Sailing the Canyons of Titan
Air Date: 08/16/2016
Run Time: 38:39
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- Alexander Hayes, Assistant Professor of Astronomy, Cornell University
Topics: Cassini, Titan, podcasts and videos, Saturn's moons, Curiosity (Mars Science Laboratory), comets, events and announcements, Planetary Radio, Planetary Society People, Mars, Deep Space 1, Planetary Society, comet Borrelly, Bill NyeSupport Planetary Radio
Steep canyons on Saturn's moon Titan are filled with liquid methane. That's the discovery just announced by an international team of Cassini scientists, including Alex Hayes. Emily Lakdawalla takes us up to Curiosity on Mars, while Bill Nye celebrates the US National Park Service. It's a Deep Space What's Up segment with Bruce Betts.
- Cassini Finds Flooded Canyons on Titan
- Alexander Hayes, Cornell University
- Remote Sensing and Planetary Processes: An Interview with Dr. Alex Hayes
- Curiosity update, sols 1373–1427
- Planetary TV: National Parks Centennial
This week's prizes are a gorgeous Planetary Society rubber asteroid and a 200-point iTelescope.net astronomy account.
This week's question:
If you designed an Olympic event for another world in our solar system, what would it be and where would it be? Mat and Bruce will very subjectively judge the coolness and/or humor of responses.
To submit your answer:
Complete the contest entry form at http://planetary.org/radiocontest or write to us at firstname.lastname@example.org no later than Tuesday, August 23rd at 8am Pacific Time. Be sure to include your name and mailing address.
Last week's question:
What is the name of the second tallest mountain on Mars?
The answer will be revealed next week.
Question from the week before:
What spacecraft flew past comet 19P/Borrelly in 2001?
Deep Space 1 was the spacecraft that encountered comet 19P/Borrelly in 2001.
CONTEST ENTRY FROM MARC RAYMAN, DEEP SPACE 1’S PROJECT MANAGER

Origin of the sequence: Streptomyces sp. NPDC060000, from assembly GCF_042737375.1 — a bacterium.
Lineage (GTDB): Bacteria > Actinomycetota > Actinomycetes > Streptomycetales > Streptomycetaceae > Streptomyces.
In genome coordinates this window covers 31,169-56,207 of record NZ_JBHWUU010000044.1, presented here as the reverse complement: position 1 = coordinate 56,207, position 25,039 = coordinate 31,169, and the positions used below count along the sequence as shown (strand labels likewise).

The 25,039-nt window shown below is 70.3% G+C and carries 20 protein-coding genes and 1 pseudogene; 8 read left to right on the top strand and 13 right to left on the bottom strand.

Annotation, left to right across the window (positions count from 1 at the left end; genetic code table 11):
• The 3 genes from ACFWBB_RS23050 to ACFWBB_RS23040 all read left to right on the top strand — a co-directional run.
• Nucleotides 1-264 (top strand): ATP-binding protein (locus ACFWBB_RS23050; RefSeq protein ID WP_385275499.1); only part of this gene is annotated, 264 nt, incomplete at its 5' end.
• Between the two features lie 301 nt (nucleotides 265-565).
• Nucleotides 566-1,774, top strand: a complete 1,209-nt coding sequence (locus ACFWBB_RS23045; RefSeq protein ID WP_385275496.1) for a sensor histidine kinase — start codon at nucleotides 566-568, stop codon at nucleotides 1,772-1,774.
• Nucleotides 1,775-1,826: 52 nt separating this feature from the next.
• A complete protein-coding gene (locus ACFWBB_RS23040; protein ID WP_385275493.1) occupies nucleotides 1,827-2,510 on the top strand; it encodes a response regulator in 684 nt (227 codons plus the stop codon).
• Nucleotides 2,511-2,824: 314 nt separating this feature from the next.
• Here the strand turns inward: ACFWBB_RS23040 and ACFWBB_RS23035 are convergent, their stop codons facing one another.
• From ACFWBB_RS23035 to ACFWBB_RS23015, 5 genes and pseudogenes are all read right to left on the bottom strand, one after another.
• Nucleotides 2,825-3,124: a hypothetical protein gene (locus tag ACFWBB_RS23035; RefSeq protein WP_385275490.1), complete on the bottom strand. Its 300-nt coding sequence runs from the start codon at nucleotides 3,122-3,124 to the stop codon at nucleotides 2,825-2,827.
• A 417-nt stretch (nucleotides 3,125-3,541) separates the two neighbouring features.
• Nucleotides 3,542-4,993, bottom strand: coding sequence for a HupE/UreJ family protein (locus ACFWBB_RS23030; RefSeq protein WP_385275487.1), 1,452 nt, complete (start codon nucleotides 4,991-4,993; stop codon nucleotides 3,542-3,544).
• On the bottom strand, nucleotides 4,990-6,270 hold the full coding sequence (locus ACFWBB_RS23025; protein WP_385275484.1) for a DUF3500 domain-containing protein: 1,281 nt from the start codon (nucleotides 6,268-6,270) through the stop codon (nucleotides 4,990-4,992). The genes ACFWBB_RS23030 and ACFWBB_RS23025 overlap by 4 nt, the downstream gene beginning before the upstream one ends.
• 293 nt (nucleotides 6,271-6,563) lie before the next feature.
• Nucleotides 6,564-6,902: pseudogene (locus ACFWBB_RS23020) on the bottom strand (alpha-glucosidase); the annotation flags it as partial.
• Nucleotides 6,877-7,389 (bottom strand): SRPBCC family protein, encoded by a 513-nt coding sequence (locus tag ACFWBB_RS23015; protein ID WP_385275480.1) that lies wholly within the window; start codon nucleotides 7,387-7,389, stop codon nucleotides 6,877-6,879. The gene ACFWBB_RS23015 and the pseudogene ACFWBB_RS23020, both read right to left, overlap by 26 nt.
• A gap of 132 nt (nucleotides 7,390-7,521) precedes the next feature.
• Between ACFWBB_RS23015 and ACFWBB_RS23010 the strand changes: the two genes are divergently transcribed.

Human memory is both very fallible and very deceptive, but my memory is that it was Deep Space 1.
DS1's spectacular encounter with Borrelly was the culmination of its two-year extended mission and yielded NASA's first close-up pictures of the nucleus of a comet, as well as other data. (They were also the first cometary pictures sharp enough for geological analysis.) It was an exciting event, but many people may not have heard much about it at the time because it occurred on September 22, 2001, when the world's news was focused on other events. In addition to the value for science and the cool pictures, DS1's findings revealed unanticipated properties of comets that led to changes in the strategy for other comet encounters that NASA was then planning. Although DS1's extended mission was devoted exclusively to comet science, its primary mission had been dedicated to testing a dozen advanced, high risk technologies, some of which proved crucial for subsequent interplanetary missions.
On a personal note, I am not only a fan of Planetary Radio, but I'm also a lifelong space enthusiast and was the project manager and leader of the team that flew DS1 to the comet. In the extremely rewarding career I've been lucky to have at JPL, of all my fascinating and exciting experiences, DS1's visit to Borrelly was certainly the single most thrilling. And on that, I am confident of the reliability of human memory.
Marc Rayman, JPL
[Marc is also Chief Engineer and Mission Director for the Dawn mission now orbiting Ceres. He writes the Dawn Journal blog, and has been heard on Planetary Radio many times.]